If you live on the buy side, you’ve noticed that most competent people never get a chance to reach for the brass ring. Something like ninety-seven percent of all independent fund offerings fail, too. While thousands of funds survive, they’re clogged at the top. You’ve probably also noticed that you’re not less competent than your boss or your coworkers, or even the other asset managers you know.In fact, since you’re reading this, you likely also know how much hard work went into studying the markets, testing and backtesting, and estimating the market impact of your trading strategies. Unless you’re already independently wealthy, if none of that rings a bell, there’s a good chance that you’re not ready to be a rising star on the buy-side. For the self-starter, there is really no substitute for building expertise in your target market. Without that, you can fake it, but you probably won’t make it. Self-starters need something to sell: a great track-record.That’s important. You need a track record to sell. On the other hand, knowing how to sell
it may be even more important. Almost no one reaches the top of the buy-side without a deep understanding and respect for its business partners: sell-side, fund of funds… That’s tougher than it sounds. Assuming that you are that competent, disciplined self-starter, you have probably spent most of your education and career reading financial statements, analyzing credits, crunching numbers, writing dry, informative reports, and the like, not developing your personality, networking with the sell-side, or cultivating a client list. Emulate the sell-side and win. Ignore it at your peril.Emulating the sell-side begins by understanding that you’re not so very different. It’s a matter of degree. People that self-select into the buy-side want to get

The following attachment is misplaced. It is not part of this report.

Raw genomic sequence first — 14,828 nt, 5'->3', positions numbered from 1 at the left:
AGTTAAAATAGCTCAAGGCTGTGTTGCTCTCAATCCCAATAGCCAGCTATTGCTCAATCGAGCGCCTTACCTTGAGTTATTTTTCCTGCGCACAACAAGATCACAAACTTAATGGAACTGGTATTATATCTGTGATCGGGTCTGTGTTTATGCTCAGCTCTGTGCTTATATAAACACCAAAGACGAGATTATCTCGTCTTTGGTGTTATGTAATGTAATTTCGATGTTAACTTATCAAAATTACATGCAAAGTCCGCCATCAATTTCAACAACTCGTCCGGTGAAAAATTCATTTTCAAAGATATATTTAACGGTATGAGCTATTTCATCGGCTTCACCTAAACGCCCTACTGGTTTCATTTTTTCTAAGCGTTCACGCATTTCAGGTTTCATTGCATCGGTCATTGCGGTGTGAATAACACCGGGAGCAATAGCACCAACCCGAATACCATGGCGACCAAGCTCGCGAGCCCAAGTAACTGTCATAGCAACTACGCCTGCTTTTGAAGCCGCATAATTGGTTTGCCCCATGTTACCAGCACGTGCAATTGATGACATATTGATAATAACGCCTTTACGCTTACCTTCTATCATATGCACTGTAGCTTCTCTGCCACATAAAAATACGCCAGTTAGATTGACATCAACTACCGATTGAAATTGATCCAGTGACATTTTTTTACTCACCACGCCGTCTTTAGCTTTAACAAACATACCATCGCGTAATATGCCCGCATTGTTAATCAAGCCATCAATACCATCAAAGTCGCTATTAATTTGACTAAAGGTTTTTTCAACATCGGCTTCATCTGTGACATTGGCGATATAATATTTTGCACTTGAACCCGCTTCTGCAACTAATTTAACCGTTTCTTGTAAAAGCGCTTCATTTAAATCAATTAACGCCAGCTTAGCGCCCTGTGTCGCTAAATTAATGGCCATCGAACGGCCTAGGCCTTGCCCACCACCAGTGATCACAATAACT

the right answer, while those on the sell-side want to give
the right answer. That doesn’t sound like the Grand Canyon, but temperament can be a tough obstacle. Most folks on the buy-side believe that they have given the right answer and that the answer they gave was clearly understood. They are deservedly proud to be right about the former. They are usually wrong about the latter. It is useful to remember that most of your potential clients can’t even calculate a pretax return. That doesn’t make them stupid. They aren’t ignorant either, except in a specific way. It takes practice to explain without talking down.
It might seem easier to think in terms of an iterative series of steps, that is:
1. Build and test strategies
2. Establish competence, confidence, and expertise
3. Formulate a message
4. Cultivate brokers and clients
5. Refine the message as needed
On the other hand, time is your enemy and it can take a long time to follow the yellow brick road. If you have already spent your time becoming an expert without studying the vital sell-side, you’re stuck. If you’re just starting out, it’s more efficient to make emulating the sell-side part of your everyday process.